In Memoriam: Zoli Vidor

American Cinematographer, May 1994 | Go to article overview

In Memoriam: Zoli Vidor


Zoli Vidor, ASC, a cinematographer whose career at various times centered in the studios of New York, Hollywood and several European countries, died March 6 in Palm Springs of complications from pneumonia. He was 83, and had been an ASC member since 1955.

Born in Hungary on March 31, 1910, Vidor attended the Engineering College of Vienna, graduating in 1931. He then worked at various jobs in the Austrian film industry and soon became a cameraman. At Tobis Sascha Studios in Vienna he assisted some of the top European cinematographers, including Curt Courant on Scampolo in 1931, Eugene Schufftan on Oel ins Feuer (produced by Sam Spiegel) in 1932, and Oscar Boville on House of Dreams m 1933. At Hunya in Budapest he worked with Fritz Schultz on several pictures in 193435, including Salto and Ende Schlecht.

He became a director of photography in Vienna in 1934 at Tobis Sascha with Kert Gerron's production, Bretter, followed in 1935 at Rosenhuegel Studio with Letzte Liebe. In 1936 he worked with Franz (later Frank) Planer, ASC in Vienna on Maskerade and photographed Alessandrini's Una Donna at Cinecitta, Rome. He also photographed features in Prague and London.

In 1938 Vidor came to the United States, and in due time he became an American citizen. Unable to enter the unions, he worked for years as a still photographer, including a year in the MGM photo lab. In 1944-45 he joined his fellow Hungarian emigre, George Pal, photographing the Oscar-winning Puppetoon shorts in Technicolor for Paramount. …

The rest of this article is only available to active members of Questia

Already a member? Log in now.

Notes for this article

Add a new note
If you are trying to select text to create highlights or citations, remember that you must now click or tap on the first word, and then click or tap on the last word.
One moment ...
Default project is now your active project.
Project items
Notes
Cite this article

Cited article

Style
Citations are available only to our active members.
Buy instant access to cite pages or passages in MLA 8, MLA 7, APA and Chicago citation styles.

(Einhorn, 1992, p. 25)

(Einhorn 25)

(Einhorn 25)

1. Lois J. Einhorn, Abraham Lincoln, the Orator: Penetrating the Lincoln Legend (Westport, CT: Greenwood Press, 1992), 25, http://www.questia.com/read/27419298.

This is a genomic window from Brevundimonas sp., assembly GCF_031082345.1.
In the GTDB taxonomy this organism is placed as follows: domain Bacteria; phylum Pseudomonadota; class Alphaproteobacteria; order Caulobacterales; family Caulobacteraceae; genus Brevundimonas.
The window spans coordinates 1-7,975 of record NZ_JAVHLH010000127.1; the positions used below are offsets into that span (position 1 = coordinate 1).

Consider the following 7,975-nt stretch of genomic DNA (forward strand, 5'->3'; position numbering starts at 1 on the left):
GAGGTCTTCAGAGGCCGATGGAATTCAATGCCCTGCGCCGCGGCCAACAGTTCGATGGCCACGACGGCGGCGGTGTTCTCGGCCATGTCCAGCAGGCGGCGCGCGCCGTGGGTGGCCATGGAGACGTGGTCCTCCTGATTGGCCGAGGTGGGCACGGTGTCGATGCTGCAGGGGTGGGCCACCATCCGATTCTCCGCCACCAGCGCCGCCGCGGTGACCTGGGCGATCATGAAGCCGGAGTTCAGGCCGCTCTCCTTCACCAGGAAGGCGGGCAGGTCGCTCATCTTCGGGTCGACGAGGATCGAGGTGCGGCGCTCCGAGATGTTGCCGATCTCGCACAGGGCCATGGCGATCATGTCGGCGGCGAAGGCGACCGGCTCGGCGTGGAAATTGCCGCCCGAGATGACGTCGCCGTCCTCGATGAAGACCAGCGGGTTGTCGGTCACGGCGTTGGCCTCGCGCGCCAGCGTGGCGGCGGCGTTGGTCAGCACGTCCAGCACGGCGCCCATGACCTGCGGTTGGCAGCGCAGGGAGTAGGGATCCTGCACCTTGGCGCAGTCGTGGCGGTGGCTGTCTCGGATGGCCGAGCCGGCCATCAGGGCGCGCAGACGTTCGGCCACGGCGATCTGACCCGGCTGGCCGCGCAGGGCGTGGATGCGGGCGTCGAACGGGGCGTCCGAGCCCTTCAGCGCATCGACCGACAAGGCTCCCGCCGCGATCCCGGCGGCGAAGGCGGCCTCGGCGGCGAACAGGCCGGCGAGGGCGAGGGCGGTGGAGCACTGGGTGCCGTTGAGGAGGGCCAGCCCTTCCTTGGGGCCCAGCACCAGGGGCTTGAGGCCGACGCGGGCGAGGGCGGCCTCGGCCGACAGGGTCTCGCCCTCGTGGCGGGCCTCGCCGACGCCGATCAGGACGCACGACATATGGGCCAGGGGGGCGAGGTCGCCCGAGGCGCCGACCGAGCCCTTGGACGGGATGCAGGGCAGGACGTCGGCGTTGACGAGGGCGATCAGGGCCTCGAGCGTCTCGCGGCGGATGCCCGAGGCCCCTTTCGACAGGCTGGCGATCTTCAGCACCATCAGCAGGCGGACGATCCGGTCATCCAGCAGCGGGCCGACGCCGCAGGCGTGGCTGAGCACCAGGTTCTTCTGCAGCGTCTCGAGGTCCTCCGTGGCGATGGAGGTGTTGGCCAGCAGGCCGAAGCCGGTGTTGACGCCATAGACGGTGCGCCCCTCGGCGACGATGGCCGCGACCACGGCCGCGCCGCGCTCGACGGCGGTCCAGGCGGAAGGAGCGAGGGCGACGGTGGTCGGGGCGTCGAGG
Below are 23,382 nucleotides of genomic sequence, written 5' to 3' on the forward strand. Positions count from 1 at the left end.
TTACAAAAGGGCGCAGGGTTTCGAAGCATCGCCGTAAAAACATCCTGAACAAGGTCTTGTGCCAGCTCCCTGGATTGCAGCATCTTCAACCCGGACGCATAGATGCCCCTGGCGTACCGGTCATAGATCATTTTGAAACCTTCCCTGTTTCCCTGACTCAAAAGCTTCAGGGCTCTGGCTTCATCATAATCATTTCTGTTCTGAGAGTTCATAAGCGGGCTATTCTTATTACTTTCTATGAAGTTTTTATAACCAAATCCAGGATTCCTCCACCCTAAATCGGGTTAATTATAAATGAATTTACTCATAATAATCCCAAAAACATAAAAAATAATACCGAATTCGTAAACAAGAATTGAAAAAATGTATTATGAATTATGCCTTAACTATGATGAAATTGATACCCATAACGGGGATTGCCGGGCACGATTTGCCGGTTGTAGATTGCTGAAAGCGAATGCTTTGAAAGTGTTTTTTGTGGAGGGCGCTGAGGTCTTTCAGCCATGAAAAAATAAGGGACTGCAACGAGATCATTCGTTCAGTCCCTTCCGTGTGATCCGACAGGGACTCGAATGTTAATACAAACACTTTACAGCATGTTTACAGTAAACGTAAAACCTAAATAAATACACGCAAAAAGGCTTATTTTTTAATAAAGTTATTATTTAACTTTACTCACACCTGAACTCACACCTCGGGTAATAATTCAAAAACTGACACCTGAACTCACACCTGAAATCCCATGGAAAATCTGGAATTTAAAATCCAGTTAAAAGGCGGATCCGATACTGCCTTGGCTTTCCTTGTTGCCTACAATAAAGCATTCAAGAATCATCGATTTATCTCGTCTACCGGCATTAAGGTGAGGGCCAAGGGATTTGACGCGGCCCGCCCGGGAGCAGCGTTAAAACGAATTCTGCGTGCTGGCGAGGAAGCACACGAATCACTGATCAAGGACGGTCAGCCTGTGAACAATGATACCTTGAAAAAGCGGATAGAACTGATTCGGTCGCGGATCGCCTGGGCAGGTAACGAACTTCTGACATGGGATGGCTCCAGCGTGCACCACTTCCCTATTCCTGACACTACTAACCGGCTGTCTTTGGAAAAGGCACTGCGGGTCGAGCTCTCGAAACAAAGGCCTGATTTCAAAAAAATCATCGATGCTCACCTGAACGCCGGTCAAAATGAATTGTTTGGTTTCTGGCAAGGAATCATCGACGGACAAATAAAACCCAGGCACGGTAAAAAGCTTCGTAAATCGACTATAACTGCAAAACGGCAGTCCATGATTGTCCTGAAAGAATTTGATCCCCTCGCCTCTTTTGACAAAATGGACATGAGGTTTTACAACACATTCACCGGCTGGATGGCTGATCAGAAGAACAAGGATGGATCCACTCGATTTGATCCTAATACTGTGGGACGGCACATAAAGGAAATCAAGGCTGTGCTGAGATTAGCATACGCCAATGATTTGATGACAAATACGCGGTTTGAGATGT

Note: primary sources have slightly different requirements for citation. Please see these guidelines for more information.

Cited article

In Memoriam: Zoli Vidor
Settings

Settings

Typeface
Text size Smaller Larger Reset View mode
Search within

Search within this article

Look up

Look up a word

  • Dictionary
  • Thesaurus
Please submit a word or phrase above.
Print this page

Print this page

Why can't I print more than one page at a time?

Help
Full screen
Items saved from this article
  • Highlights & Notes
  • Citations
Some of your highlights are legacy items.

Highlights saved before July 30, 2012 will not be displayed on their respective source pages.

You can easily re-create the highlights by opening the book page or article, selecting the text, and clicking “Highlight.”

matching results for page

    Questia reader help

    How to highlight and cite specific passages

    1. Click or tap the first word you want to select.
    2. Click or tap the last word you want to select, and you’ll see everything in between get selected.
    3. You’ll then get a menu of options like creating a highlight or a citation from that passage of text.

    OK, got it!

    Cited passage

    Style
    Citations are available only to our active members.
    Buy instant access to cite pages or passages in MLA 8, MLA 7, APA and Chicago citation styles.

    "Portraying himself as an honest, ordinary person helped Lincoln identify with his audiences." (Einhorn, 1992, p. 25).

    "Portraying himself as an honest, ordinary person helped Lincoln identify with his audiences." (Einhorn 25)

    "Portraying himself as an honest, ordinary person helped Lincoln identify with his audiences." (Einhorn 25)

    "Portraying himself as an honest, ordinary person helped Lincoln identify with his audiences."1

    1. Lois J. Einhorn, Abraham Lincoln, the Orator: Penetrating the Lincoln Legend (Westport, CT: Greenwood Press, 1992), 25, http://www.questia.com/read/27419298.

    Cited passage

    Thanks for trying Questia!

    Please continue trying out our research tools, but please note, full functionality is available only to our active members.

    Your work will be lost once you leave this Web page.

    Buy instant access to save your work.

    Already a member? Log in now.

    Search by... Author
    Show... All Results Primary Sources Peer-reviewed

    Oops!

    An unknown error has occurred. Please click the button below to reload the page. If the problem persists, please try again in a little while.